When it’s a family member who is diagnosed with dementia, it affects the entire household. It can be difficult and stressful to look after a loved one with dementia. A difficult and stressful time like this can make you forget not your loved one’s role as a family but also their self-being. They can feel isolated in decision-making as they need help with decision making and problem-solving. But by being aware of this and creating a strong bond, the family can help them feel needed and give them a sense of belonging. This allows them to keep their individuality, improving their well-being.
Dementia can affect skills, function, and independence. Your loved one may have played an essential role within the family, lost loved ones, and lost some of their freedom, taking their confidence with them. Help them regain a sense of purpose in their lives and encourage them to carry on with the smallest of tasks, whether helping you with some gardening, stirring the cake batter, or rearranging the bookcase.
Part of the process of caring for such a loved one is to make them feel loved. This requires several approaches such as:
Ensure They Are Present During Mealtimes
Why not try and think of ways to try and maintain a shared meal with your parents regularly? I’ve spoken to many carers who often get very stressed out and concerned if their elderly parents aren’t enjoying meals and socializing with other people, and this is one of those times where more time spent together can reduce stress, make everyone feel happier, and healthier, and help you quickly spot any health problems that may arise.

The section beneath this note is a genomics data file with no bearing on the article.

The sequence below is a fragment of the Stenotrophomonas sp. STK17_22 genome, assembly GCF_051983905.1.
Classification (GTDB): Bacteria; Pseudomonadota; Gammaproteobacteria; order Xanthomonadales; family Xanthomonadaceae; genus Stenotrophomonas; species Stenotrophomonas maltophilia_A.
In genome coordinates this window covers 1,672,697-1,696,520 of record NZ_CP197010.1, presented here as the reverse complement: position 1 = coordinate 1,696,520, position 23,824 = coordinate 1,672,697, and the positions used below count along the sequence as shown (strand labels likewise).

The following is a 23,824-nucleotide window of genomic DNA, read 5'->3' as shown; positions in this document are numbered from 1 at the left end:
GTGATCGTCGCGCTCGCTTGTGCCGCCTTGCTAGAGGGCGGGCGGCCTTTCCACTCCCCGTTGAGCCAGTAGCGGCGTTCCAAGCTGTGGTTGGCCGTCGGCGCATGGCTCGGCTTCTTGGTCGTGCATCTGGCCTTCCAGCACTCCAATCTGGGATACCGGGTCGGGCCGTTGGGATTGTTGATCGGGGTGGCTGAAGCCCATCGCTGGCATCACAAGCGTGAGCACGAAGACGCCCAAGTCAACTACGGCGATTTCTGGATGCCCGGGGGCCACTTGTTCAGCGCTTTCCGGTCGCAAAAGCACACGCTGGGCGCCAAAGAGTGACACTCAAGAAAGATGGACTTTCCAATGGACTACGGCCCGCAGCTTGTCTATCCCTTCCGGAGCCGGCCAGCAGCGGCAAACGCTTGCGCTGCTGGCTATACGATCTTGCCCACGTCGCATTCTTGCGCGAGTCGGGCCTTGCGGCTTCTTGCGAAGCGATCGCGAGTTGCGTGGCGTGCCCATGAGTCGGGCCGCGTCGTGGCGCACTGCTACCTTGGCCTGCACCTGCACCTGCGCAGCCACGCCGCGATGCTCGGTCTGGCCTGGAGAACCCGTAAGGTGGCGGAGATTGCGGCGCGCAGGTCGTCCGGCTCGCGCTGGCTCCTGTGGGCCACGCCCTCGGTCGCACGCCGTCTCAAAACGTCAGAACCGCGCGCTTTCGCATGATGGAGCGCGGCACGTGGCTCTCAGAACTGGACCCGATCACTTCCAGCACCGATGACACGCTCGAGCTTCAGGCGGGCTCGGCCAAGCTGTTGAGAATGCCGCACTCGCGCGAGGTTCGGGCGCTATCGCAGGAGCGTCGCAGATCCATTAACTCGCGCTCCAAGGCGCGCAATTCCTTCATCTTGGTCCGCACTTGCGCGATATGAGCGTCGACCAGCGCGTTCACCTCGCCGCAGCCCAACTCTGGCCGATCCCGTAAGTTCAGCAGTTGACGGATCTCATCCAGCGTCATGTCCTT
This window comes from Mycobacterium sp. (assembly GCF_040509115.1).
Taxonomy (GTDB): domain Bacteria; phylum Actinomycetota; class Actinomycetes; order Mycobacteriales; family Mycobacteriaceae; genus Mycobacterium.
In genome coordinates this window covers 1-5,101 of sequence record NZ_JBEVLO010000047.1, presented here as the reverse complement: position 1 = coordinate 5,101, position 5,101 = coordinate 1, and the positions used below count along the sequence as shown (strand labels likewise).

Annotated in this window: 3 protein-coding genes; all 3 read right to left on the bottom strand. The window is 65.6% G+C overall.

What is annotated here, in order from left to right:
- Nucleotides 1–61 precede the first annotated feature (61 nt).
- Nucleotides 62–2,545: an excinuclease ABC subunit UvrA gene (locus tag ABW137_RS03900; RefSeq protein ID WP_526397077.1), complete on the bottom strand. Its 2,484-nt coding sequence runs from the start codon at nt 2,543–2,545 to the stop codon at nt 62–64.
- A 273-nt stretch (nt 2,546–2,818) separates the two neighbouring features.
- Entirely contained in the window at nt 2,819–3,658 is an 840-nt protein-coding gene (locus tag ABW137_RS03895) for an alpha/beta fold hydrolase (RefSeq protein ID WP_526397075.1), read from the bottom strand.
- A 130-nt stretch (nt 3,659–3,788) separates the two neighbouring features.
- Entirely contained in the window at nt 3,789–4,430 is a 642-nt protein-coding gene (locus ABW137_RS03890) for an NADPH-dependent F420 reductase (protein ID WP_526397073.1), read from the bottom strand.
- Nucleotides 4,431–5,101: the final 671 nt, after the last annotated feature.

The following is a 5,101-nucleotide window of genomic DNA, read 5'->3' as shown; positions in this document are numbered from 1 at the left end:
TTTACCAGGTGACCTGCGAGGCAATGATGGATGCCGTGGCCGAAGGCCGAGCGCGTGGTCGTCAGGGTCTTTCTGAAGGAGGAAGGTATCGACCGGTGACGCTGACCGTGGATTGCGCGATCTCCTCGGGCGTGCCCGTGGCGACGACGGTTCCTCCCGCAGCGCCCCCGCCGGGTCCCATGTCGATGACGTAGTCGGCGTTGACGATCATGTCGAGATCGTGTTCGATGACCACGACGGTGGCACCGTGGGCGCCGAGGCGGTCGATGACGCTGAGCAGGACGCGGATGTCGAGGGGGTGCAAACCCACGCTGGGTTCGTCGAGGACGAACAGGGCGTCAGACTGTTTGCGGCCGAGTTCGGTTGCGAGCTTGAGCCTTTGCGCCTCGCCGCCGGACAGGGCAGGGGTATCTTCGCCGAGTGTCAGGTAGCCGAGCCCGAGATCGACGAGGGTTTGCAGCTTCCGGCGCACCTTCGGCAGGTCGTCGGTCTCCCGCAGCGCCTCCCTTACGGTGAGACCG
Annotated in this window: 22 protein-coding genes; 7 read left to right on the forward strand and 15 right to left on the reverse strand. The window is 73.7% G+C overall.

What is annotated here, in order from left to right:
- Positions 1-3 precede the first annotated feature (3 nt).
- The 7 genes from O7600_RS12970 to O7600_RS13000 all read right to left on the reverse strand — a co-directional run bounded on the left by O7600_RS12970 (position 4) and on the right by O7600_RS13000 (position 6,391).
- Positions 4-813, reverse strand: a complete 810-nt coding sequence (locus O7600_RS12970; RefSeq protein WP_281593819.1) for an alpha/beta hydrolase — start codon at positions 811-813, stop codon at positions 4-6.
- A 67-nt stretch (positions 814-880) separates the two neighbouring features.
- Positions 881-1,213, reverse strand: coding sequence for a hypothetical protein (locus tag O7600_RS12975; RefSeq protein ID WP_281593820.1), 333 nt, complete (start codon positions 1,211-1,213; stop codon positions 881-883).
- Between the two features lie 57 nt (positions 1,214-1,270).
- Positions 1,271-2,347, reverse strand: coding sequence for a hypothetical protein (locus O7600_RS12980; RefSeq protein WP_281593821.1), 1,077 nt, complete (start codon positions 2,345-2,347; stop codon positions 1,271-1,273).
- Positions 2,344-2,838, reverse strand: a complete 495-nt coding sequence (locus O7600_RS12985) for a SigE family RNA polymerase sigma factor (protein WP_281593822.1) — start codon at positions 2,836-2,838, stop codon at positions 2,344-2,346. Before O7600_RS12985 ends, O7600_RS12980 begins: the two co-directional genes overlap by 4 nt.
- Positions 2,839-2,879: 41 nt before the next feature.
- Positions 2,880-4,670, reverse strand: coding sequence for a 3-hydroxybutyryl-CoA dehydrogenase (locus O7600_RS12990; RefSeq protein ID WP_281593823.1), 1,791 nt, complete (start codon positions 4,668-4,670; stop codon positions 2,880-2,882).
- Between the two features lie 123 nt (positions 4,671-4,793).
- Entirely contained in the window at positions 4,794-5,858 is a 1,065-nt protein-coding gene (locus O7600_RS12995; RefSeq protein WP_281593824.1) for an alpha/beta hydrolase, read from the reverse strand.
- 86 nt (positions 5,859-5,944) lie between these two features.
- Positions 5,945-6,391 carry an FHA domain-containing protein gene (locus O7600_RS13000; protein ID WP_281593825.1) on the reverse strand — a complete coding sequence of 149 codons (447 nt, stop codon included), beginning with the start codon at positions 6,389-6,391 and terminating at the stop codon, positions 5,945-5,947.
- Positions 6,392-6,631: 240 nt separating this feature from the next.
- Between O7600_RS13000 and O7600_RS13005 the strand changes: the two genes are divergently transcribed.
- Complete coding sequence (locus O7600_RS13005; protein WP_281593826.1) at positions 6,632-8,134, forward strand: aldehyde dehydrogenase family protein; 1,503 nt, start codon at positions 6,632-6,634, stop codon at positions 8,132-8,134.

Listen to Them Carefully and Honestly
People with dementia may feel like “something is missing” from their life. They may repeat themselves because telling and retelling the same story makes them feel important, valued, and alive. Sometimes they are lonely and want to talk. Try to listen with empathy and understanding, and try not to interrupt or correcting them can be upsetting and embarrassing. No one likes to feel foolish. Relating stories can make them feel interesting and involved and even give them a reason to use their brains. You’ll make them happy and benefit from conversations and stories, too.
Try to Enhance Their Talents
Recognize their skills and passions. Until dementia is further severe, specific abilities can be kept. For instance, it seems that the capacity to sing, dance, or play the piano is preserved deeply inside the brain. Sing songs as a family, watch a show together or ask someone to play for you as you listen. They could still find immense satisfaction in listening to music or admiring others’ performances even when they can no longer perform themselves.
If you are interested in letting your loved one live in a friendly community with team members who can help with the above and much more, feel free to contact us today to book a tour of our senior assisted living services.